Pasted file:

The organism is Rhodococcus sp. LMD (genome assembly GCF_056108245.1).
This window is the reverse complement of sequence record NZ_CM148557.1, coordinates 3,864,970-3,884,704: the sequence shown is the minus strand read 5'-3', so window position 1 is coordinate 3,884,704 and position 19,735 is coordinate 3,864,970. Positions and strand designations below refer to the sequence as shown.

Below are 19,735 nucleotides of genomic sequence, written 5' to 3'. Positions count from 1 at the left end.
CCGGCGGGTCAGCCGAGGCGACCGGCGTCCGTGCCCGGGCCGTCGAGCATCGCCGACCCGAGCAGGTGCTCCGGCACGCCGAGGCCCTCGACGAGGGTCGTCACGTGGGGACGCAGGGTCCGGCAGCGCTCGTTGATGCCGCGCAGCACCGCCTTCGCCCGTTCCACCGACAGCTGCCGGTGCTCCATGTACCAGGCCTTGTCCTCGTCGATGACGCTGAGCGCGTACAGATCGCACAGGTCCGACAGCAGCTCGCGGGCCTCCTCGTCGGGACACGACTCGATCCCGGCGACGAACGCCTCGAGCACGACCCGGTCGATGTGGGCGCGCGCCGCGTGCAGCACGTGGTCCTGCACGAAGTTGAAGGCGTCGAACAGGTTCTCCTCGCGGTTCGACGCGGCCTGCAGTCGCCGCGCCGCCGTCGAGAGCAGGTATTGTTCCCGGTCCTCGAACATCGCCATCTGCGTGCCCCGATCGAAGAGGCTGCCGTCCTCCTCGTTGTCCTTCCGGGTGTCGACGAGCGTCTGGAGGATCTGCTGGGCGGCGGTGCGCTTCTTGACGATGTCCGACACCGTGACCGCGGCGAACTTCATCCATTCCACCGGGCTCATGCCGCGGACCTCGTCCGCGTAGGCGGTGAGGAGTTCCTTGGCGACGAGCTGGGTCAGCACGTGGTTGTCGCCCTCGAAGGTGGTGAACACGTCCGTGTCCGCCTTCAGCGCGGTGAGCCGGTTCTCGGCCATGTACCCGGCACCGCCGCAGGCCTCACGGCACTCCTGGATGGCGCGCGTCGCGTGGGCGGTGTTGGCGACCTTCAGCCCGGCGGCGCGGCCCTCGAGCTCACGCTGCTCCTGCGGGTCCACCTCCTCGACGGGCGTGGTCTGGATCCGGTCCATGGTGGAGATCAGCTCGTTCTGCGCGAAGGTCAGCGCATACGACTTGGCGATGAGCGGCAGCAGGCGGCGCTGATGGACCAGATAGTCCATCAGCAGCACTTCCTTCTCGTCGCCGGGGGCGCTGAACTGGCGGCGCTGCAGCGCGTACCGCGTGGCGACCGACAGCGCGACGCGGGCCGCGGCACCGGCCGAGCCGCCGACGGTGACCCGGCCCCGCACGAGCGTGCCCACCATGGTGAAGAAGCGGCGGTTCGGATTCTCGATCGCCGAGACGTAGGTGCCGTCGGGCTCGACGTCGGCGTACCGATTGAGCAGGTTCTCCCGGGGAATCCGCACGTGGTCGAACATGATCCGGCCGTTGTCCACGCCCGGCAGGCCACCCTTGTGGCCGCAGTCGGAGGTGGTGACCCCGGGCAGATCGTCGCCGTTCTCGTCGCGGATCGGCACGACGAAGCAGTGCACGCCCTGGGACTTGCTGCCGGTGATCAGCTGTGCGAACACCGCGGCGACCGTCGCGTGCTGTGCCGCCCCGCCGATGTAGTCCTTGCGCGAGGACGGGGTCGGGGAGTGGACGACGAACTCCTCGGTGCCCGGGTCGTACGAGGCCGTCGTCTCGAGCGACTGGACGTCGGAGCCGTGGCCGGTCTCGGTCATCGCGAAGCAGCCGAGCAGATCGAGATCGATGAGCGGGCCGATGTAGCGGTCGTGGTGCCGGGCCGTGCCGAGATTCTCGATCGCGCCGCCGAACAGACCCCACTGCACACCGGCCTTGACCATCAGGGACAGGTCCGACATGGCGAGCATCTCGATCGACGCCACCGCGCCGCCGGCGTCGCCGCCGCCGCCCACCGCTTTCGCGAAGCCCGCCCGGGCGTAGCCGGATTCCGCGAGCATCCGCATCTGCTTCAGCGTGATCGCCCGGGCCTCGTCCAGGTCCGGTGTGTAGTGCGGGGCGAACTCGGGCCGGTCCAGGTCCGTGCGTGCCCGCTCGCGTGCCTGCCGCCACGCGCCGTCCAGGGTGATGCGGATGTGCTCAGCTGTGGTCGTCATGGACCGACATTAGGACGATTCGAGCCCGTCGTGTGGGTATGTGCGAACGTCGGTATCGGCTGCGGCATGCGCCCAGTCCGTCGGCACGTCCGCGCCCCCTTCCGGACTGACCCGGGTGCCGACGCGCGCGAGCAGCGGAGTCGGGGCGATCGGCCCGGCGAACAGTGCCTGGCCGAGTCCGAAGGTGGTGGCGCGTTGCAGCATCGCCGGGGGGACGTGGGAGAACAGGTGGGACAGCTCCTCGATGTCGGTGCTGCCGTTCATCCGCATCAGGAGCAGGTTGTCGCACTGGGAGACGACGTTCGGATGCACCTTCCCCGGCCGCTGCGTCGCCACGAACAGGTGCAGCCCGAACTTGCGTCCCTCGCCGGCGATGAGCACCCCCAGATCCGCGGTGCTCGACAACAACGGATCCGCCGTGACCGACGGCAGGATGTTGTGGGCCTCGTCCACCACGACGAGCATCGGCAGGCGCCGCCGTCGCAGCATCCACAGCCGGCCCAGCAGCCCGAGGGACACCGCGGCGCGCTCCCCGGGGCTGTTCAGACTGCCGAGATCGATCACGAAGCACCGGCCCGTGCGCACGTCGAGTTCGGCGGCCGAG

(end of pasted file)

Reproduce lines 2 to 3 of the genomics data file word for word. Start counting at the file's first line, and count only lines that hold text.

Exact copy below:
This window is the reverse complement of sequence record NZ_CM148557.1, coordinates 3,864,970-3,884,704: the sequence shown is the minus strand read 5'-3', so window position 1 is coordinate 3,884,704 and position 19,735 is coordinate 3,864,970. Positions and strand designations below refer to the sequence as shown.

Below are 19,735 nucleotides of genomic sequence, written 5' to 3'. Positions count from 1 at the left end.